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Electric Aircraft

There is no question that electric powered models are the most common you will find people learning to fly on nowadays.  Electric model aircraft really have come of age and you can get almost any type of scale or sport plane powered by an electric motor. This is mainly due to the availability of brushless motors and Lithium battery packs.  You can get into an electric ARF plane with motor, servos, and speed controller for as little as $100.  Of course you still need a transmitter radio, batteries and a charger but these can all be used on a variety of other aircraft you might get down the track.

Nearly all of our electric models nowadays use brushless motors and lithium batteries. A brushless motor commonly delivers nearly twice the power than your standard old brushed motor and last much longer. The lithium batteries produce huge amounts of power, and are less than half the weight of the equivalent powered NiCad or Nickel Metal Hydride.  

Recently the Precision Aerobatics (Pattern Flying) in the USA was won with an electric powered model. At the time of writing this, the world's fasted model aircraft is electric powered.

A word of caution at this point, Lithium batteries behave very differently to the old NiCad’s (NiCad) and Metal Hydrides (NiMH)  and must be handled correctly.

Please take the following warning seriously.

 NEVER  CHARGE  A  LITHIUM BATTERY WITH A NiCad  OR  MiMH CHARGER  OR  ANY  OTHER HOUSEHOLD CHARGER.  NEVER  PUNTURE  OR SHORT  CIRCUIT  A  LITHIUM  BATTERY.  FULLY UNDERSTAND  THE SPECIFICATIONS  OF A LITHIUM  BATTERY  BEFORE  YOU  CHARGE  OR USE IT,  THEY  VARY  GREATLY.  YOU CANNOT JUST PLUG THEM  INTO  A  THE  CHARGER  AND  PRESS  ‘START’.

I cannot stress strongly enough how dangerous lithium batteries can be if not treated correctly.  If handled incorrectly Lithium batteries WILL catch fire and explode, the chemical reaction will continue after the battery has been disconnected from the charger. Never use a mobile phone or computer lithium charger as you don't know what configuration it is set up for. If you are new to electric flight start off by talking to someone who 'Knows What They Are Doing'.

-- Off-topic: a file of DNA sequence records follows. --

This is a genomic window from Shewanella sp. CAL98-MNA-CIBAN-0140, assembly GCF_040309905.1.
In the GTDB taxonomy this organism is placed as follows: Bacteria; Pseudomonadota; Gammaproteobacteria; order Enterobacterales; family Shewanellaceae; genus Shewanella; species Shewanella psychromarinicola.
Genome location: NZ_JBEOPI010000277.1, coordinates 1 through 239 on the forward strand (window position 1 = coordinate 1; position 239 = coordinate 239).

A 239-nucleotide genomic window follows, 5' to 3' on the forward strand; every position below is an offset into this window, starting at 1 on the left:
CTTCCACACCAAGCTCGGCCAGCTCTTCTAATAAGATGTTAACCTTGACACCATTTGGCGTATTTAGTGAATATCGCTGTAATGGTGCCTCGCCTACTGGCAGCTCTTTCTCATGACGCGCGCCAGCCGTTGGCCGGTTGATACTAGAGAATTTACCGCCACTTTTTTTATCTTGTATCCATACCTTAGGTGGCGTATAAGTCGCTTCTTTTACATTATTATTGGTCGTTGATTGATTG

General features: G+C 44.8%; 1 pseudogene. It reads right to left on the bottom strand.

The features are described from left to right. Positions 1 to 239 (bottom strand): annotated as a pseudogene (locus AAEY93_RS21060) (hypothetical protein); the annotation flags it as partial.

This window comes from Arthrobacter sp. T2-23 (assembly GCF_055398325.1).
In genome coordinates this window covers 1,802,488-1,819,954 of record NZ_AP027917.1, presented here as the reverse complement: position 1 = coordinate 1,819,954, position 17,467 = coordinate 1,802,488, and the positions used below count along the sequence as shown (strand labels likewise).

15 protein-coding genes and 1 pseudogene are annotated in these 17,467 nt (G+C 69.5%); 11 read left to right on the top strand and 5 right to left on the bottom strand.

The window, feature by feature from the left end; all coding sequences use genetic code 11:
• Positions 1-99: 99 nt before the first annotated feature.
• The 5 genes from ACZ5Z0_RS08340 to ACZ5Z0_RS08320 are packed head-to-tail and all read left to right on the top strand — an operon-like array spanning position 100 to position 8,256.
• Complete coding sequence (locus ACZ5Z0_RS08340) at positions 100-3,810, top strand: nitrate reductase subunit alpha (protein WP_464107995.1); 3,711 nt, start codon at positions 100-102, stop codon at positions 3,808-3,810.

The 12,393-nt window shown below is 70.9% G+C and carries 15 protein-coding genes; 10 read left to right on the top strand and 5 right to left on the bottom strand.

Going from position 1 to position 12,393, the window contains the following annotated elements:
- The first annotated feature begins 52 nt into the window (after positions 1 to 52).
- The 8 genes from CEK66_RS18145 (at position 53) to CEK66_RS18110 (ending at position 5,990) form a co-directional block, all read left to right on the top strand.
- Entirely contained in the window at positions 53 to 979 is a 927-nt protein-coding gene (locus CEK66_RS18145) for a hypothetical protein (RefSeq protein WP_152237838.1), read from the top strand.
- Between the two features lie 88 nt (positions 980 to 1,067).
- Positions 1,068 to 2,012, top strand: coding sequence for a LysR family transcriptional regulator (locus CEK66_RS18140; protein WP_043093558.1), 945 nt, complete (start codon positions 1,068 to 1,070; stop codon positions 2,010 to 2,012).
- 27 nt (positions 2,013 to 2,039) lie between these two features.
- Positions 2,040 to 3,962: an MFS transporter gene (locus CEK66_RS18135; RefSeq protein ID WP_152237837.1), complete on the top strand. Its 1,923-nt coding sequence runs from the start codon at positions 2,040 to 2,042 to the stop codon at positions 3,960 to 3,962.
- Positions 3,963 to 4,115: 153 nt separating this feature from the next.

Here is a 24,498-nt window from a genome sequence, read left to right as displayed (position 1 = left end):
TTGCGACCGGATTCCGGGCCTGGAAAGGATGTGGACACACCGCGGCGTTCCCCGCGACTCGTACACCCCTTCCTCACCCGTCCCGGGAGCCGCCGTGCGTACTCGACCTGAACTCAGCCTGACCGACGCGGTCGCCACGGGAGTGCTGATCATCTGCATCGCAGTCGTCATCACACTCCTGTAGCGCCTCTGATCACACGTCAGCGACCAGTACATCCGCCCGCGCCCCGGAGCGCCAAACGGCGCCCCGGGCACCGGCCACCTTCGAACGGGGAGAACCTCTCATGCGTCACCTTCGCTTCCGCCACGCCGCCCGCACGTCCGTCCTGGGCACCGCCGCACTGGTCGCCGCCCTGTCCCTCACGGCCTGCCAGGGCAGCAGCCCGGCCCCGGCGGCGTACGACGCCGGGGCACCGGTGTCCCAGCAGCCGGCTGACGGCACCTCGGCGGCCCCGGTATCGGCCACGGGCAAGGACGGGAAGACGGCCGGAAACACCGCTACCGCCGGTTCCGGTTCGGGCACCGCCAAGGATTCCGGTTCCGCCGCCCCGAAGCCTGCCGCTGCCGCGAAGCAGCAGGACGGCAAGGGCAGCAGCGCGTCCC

Okay, now that I have scared you out of ever going near a Lithium cell.... electric flying is great, no messy fuels, no glow plugs, no noise, no cleaning up after flying etc. And once you are setup it is a lot cheaper than your combustion engines.  Almost every type aircraft that uses a petrol engine can be converted to an electric power.

Okay, a little bit of the technical stuff you MUST understand when working with lithium batteries. There are a number of different types of lithium cells, for example.... lithium polymer, lithium ion, and lithium ferro phosphate.  Each one produces a different voltage and MUST be charged on settings that suits it’s specific type of chemistry. The most common one we use to power our motors is the lithium polymer, so called because each cell is lithium gel in a polymer bag.

There are three attributes that you must get right when working with lithium batteries.  

  1. Number of cells in the pack. This determines the voltage of the pack, the more cells the more volts and the more power we will get.

  2. The milliamp capacity of the pack.  The milliamps is how much fuel we have in the tank, the higher the milliamps the longer the battery will last.

  3. The ‘C’ rating of the pack.  This rating is how quickly the battery can give up it’s power.

Well from the above the obvious thing to do is to use a battery pack with the largest number of cells, the highest number of milliamps and the highest ‘C’ rating.  Unfortunately you can’t do that.  Your motor will be designed for a specific voltage so that will govern the number of cells.  Each cell in a lithium polymer battery puts out 3.7volts under load (typically fully charged they are more likely around 4 volts per cell), the most common motors we use want a maximum of 12 volts, so we must use no more than a 3 cell battery which give us the closest to the 12 volts.  Any higher and you’re likely to damage the motor and speed controller.

The more milliamps the pack has the longer it will last but unfortunately the heavier and larger it is.  We are usually limited to how big the pack can be by how much space we have for it in the model, and more importantly the plane might not be able to carry the weight of a high milliamp pack.